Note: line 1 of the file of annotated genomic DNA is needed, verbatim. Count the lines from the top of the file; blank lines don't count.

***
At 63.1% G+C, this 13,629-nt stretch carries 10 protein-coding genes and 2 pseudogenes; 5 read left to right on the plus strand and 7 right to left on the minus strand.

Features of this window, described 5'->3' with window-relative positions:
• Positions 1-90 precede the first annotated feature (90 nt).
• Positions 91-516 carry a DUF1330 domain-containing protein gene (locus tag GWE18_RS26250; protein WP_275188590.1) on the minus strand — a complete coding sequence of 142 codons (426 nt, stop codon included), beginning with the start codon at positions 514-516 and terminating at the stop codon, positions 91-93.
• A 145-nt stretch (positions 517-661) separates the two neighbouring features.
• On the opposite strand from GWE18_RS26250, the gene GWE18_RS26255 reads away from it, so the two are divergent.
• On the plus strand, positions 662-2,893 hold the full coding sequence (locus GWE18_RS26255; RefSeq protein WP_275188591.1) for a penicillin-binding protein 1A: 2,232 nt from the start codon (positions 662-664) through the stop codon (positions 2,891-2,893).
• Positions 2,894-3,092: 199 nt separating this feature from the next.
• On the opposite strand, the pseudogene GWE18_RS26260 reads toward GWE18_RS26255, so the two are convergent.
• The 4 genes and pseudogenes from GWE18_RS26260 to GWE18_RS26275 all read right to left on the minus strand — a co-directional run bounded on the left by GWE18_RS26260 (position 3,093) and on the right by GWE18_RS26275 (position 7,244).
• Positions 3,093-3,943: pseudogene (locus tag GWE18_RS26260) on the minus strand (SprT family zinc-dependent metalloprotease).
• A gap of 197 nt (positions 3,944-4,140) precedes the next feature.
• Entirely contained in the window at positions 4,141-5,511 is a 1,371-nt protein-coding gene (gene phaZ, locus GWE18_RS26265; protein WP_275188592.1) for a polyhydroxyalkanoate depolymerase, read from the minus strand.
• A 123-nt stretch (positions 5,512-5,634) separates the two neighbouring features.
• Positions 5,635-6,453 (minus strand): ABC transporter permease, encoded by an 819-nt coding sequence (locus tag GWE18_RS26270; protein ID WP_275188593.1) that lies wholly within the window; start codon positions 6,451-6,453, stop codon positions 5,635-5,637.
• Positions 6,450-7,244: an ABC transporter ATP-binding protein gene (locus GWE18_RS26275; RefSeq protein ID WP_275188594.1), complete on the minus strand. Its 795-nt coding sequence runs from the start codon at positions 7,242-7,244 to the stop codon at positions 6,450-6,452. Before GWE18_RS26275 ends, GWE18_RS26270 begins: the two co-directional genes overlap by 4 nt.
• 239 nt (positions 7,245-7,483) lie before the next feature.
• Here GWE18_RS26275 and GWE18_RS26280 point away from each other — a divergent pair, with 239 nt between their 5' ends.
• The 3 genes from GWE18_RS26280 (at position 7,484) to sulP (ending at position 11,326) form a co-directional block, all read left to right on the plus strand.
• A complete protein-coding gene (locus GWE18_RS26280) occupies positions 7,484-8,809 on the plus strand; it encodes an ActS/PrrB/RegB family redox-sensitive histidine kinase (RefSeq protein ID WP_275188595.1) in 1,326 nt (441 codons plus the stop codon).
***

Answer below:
At 63.1% G+C, this 13,629-nt stretch carries 10 protein-coding genes and 2 pseudogenes; 5 read left to right on the plus strand and 7 right to left on the minus strand.